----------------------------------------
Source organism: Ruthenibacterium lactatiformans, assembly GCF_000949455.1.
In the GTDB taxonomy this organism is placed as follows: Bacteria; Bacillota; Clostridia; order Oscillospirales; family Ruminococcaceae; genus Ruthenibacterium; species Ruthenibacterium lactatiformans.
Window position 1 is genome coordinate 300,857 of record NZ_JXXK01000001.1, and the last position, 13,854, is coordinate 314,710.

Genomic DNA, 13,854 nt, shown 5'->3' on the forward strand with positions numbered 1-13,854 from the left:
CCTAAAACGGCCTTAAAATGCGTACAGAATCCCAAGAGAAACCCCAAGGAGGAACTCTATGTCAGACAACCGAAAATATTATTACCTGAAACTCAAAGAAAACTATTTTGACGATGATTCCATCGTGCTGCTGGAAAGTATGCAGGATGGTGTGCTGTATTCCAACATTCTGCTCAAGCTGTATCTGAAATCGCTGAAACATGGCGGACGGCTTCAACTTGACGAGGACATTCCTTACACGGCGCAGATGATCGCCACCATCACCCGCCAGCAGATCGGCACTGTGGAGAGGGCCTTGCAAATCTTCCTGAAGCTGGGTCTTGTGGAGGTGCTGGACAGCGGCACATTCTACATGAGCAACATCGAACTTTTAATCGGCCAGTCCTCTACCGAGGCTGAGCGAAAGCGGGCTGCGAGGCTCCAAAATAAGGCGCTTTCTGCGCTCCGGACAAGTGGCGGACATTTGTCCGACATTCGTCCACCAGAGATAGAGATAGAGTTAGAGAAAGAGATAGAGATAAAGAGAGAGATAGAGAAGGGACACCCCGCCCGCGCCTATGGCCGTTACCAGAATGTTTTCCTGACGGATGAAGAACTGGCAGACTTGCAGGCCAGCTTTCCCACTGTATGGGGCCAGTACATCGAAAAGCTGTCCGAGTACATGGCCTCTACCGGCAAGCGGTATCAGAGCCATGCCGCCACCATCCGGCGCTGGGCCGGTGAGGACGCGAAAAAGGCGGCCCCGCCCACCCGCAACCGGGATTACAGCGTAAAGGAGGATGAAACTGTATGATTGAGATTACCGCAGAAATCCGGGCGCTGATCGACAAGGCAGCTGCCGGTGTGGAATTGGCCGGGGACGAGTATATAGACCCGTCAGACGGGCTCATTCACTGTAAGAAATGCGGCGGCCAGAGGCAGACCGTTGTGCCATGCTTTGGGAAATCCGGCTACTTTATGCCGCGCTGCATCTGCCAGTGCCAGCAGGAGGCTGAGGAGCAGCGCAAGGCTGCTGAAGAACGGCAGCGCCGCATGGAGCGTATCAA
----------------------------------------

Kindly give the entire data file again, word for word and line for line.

Source organism: Ruthenibacterium lactatiformans, assembly GCF_000949455.1.
In the GTDB taxonomy this organism is placed as follows: Bacteria; Bacillota; Clostridia; order Oscillospirales; family Ruminococcaceae; genus Ruthenibacterium; species Ruthenibacterium lactatiformans.
Window position 1 is genome coordinate 300,857 of record NZ_JXXK01000001.1, and the last position, 13,854, is coordinate 314,710.

Genomic DNA, 13,854 nt, shown 5'->3' on the forward strand with positions numbered 1-13,854 from the left:
CCTAAAACGGCCTTAAAATGCGTACAGAATCCCAAGAGAAACCCCAAGGAGGAACTCTATGTCAGACAACCGAAAATATTATTACCTGAAACTCAAAGAAAACTATTTTGACGATGATTCCATCGTGCTGCTGGAAAGTATGCAGGATGGTGTGCTGTATTCCAACATTCTGCTCAAGCTGTATCTGAAATCGCTGAAACATGGCGGACGGCTTCAACTTGACGAGGACATTCCTTACACGGCGCAGATGATCGCCACCATCACCCGCCAGCAGATCGGCACTGTGGAGAGGGCCTTGCAAATCTTCCTGAAGCTGGGTCTTGTGGAGGTGCTGGACAGCGGCACATTCTACATGAGCAACATCGAACTTTTAATCGGCCAGTCCTCTACCGAGGCTGAGCGAAAGCGGGCTGCGAGGCTCCAAAATAAGGCGCTTTCTGCGCTCCGGACAAGTGGCGGACATTTGTCCGACATTCGTCCACCAGAGATAGAGATAGAGTTAGAGAAAGAGATAGAGATAAAGAGAGAGATAGAGAAGGGACACCCCGCCCGCGCCTATGGCCGTTACCAGAATGTTTTCCTGACGGATGAAGAACTGGCAGACTTGCAGGCCAGCTTTCCCACTGTATGGGGCCAGTACATCGAAAAGCTGTCCGAGTACATGGCCTCTACCGGCAAGCGGTATCAGAGCCATGCCGCCACCATCCGGCGCTGGGCCGGTGAGGACGCGAAAAAGGCGGCCCCGCCCACCCGCAACCGGGATTACAGCGTAAAGGAGGATGAAACTGTATGATTGAGATTACCGCAGAAATCCGGGCGCTGATCGACAAGGCAGCTGCCGGTGTGGAATTGGCCGGGGACGAGTATATAGACCCGTCAGACGGGCTCATTCACTGTAAGAAATGCGGCGGCCAGAGGCAGACCGTTGTGCCATGCTTTGGGAAATCCGGCTACTTTATGCCGCGCTGCATCTGCCAGTGCCAGCAGGAGGCTGAGGAGCAGCGCAAGGCTGCTGAAGAACGGCAGCGCCGCATGGAGCGTATCAA